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FDA approval of second-line therapies could mean an “embarrassment of riches” in this field, according to one expert.
Recent FDA approvals in the advanced renal cell carcinoma space could mean an “embarrassment of riches” in this field, according to one expert.
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In April, the FDA approved cabozantinib (CABOMETYX) as a treatment for advanced renal cell carcinoma patients who have received prior anti-angiogenic therapy. The agent had been granted granted fast track and breakthrough therapy designation by the FDA.
In May, the agency approved an additional indication for the multiple receptor tyrosine kinase inhibitor (TKI) lenvatinib (Lenvima) in combination with everolimus (Afinitor) for the treatment of advanced renal cell carcinoma patients treated previously with anti-angiogenic therapy. Like cabozantinib, lenvatinib was granted breakthrough therapy designation by the FDA.
Dr. Kutikov“These are two agents that are now joining the immunotherapy agent nivolumab (Opdivo) and the second-line TKI axitinib (Inlyta) in the TKI-refractory space,” said urologist Alexander Kutikov, MD, of Fox Chase Cancer Center, Temple University Health System, Philadelphia. “Clearly, the established paradigm of TKI, followed by axitinib, followed by an mTOR inhibitor is being broken down.”
Dr. Kutikov was not involved in the trials leading to the approval of cabozantinib or lenvatinib and does not have disclosures related to these medications.
He told Urology Times that this may be a situation of an "embarrassment of riches," where with a multitude of active agents in the second-line space (ie, nivolumab, cabozantinib, lenvatinib/everolimus, and axitinib), clinicians don’t yet have data on how to best sequence these agents in patients who fail first-line TKI therapy.
“More importantly, we are all awaiting trials in the first-line space to see which of these agents dethrones pazopanib/sunitinib as the first-line go-to therapeutic,” he said.
Cabozantinib, according to Dr. Kutikov, blocks both the VEGF pathway and MET.
“MET, it is hypothesized, may potentiate signaling around the VEGF pathway, thus explaining the efficacy in TKI-resistant patients,” Dr. Kutikov said.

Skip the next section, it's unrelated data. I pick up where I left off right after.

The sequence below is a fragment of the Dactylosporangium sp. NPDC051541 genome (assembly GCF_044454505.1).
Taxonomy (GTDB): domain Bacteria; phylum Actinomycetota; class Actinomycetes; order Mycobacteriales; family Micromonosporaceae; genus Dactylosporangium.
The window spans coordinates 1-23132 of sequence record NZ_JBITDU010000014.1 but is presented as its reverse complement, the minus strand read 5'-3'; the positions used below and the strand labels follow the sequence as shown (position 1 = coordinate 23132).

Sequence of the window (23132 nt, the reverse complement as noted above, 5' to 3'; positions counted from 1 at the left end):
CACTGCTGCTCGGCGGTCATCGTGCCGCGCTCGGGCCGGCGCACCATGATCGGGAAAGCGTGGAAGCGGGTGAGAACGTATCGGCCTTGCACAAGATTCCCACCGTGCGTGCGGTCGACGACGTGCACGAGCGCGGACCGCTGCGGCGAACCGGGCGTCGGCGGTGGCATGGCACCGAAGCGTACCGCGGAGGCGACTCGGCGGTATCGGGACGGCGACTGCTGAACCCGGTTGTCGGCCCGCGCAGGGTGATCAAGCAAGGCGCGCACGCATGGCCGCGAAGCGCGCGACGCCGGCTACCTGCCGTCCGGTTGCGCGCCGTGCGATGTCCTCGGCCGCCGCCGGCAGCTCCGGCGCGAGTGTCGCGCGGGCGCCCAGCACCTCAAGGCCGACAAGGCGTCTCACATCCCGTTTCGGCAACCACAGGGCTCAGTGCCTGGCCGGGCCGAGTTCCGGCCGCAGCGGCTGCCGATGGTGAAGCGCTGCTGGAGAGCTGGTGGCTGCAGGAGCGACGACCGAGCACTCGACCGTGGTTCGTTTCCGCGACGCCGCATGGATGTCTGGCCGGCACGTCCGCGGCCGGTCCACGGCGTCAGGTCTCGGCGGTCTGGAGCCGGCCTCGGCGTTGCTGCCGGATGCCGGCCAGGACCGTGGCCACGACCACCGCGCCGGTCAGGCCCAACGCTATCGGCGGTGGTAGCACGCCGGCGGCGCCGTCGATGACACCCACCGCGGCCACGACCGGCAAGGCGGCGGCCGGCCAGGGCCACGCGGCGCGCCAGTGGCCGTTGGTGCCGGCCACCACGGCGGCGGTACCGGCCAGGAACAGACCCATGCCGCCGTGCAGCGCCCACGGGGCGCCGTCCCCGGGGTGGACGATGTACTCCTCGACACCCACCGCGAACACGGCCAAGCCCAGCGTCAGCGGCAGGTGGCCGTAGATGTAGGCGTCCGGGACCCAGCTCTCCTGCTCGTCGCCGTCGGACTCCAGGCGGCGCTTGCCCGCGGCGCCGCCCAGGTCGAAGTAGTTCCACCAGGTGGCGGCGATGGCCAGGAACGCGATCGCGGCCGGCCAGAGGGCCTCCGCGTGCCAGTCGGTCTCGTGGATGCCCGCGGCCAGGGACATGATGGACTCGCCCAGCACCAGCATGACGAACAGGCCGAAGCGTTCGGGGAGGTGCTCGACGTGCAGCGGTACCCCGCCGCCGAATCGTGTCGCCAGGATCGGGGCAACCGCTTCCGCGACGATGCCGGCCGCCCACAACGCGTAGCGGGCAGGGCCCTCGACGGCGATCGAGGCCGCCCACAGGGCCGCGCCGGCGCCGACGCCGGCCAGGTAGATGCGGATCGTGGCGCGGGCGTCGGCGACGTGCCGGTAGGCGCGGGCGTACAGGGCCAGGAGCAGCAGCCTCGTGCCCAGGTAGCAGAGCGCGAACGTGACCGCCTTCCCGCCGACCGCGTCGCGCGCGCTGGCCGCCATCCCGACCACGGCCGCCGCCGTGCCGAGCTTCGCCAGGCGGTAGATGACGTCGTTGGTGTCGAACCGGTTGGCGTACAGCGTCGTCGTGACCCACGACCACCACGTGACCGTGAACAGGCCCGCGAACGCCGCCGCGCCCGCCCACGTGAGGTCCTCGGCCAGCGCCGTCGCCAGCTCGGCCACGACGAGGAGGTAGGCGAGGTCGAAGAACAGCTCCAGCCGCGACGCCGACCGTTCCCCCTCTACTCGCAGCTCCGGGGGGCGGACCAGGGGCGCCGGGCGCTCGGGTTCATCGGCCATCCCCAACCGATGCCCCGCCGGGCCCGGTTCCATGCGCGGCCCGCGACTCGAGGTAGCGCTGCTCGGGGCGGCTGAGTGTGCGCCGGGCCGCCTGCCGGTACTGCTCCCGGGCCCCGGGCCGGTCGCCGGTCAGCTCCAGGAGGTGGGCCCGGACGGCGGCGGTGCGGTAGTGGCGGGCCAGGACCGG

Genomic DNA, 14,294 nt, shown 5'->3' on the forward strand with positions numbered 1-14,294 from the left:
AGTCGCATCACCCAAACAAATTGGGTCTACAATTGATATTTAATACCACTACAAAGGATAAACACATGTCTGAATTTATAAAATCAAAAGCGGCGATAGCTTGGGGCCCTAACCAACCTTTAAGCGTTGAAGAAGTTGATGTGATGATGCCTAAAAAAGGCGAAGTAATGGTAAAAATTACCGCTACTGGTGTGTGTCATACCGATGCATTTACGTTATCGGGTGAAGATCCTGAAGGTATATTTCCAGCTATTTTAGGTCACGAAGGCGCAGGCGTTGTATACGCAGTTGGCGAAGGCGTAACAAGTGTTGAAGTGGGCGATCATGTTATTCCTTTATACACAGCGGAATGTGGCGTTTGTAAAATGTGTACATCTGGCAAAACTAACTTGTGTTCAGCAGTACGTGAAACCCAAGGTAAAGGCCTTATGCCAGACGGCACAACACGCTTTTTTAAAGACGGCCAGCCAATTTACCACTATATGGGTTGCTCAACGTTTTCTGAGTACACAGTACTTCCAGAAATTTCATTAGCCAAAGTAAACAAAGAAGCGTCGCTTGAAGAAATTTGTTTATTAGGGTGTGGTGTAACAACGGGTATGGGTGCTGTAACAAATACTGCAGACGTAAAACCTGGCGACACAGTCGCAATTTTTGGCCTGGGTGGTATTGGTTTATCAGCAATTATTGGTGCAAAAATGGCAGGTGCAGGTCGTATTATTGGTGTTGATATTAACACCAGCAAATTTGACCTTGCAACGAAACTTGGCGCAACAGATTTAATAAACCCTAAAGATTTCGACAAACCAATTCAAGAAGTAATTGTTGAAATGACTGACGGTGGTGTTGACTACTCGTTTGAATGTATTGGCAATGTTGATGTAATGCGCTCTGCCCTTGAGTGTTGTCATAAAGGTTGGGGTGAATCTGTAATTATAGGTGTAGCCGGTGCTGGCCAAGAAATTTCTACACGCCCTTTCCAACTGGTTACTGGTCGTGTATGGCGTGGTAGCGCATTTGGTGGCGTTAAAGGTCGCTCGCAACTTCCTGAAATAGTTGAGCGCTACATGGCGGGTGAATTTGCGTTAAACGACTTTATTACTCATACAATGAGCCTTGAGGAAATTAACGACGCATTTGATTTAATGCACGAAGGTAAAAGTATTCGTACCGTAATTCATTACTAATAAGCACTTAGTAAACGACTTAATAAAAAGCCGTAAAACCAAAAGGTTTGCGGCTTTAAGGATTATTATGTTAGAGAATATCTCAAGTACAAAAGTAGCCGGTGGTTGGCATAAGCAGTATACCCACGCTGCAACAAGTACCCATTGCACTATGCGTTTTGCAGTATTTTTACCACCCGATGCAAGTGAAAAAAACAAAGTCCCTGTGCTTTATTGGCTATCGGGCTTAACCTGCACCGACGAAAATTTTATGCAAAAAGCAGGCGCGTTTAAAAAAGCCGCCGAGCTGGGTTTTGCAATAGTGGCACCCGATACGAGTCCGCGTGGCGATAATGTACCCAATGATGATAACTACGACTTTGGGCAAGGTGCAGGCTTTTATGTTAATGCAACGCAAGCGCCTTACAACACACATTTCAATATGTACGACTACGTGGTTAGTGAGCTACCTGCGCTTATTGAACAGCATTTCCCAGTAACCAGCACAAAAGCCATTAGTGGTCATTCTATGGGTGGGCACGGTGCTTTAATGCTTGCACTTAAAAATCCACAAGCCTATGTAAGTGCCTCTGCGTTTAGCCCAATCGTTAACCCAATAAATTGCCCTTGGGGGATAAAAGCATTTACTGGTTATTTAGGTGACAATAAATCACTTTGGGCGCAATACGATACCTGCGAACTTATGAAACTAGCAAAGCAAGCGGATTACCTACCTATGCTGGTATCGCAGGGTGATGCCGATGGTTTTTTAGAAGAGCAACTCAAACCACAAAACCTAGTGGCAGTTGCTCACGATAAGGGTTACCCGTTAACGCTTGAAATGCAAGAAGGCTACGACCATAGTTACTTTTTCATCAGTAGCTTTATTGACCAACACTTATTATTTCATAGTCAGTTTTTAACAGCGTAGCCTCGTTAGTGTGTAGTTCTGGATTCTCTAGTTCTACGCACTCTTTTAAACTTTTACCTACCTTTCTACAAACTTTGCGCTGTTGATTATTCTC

Regarding lenvatinib, Dr. Kutikov pointed out that, in the past, TKI plus mTOR combinations have not gotten very far off shore due to severe toxicities.
“This is the first example of a TKI working synergistically with an mTOR inhibitor (everolimus). Many suspect that this is foreshadowing emergence of combination therapies in the kidney cancer space,” Dr. Kutikov said.
The approval of cabozantinib was based on results from the phase III METEOR trial of subjects with advanced kidney cancer, in which treatment with cabozantinib tablets resulted in improved overall survival, progression-free survival, and objective response rate. In that study, which was published in the New England Journal of Medicine (2015; 373:1814-23), those randomized to cabozantinib, 60 mg daily, had a median progression-free survival of 7.4 months versus 3.8 months in a group of patients who received everolimus, 10 mg daily. Rate of progression or death was 42% lower in the cabozantinib group than with everolimus. Objective response was 21% with cabozantinib versus 5% with everolimus.
Exelixis announced in February 2016 that cabozantinib demonstrated, in that same trial, a 34% reduction in the rate of death compared to everolimus.
Dr. Choueiri“The efficacy profile demonstrated by CABOMETYX in the METEOR trial, now complemented by the overall survival benefit, is highly compelling,” said Toni Choueiri, MD, of Dana-Farber Cancer Institute, Boston in a press release from Exelixis. “CABOMETYX is distinct from other approved treatment options, as it targets multiple tyrosine kinases involved in the development of RCC, including MET, AXL, and three VEGF receptors.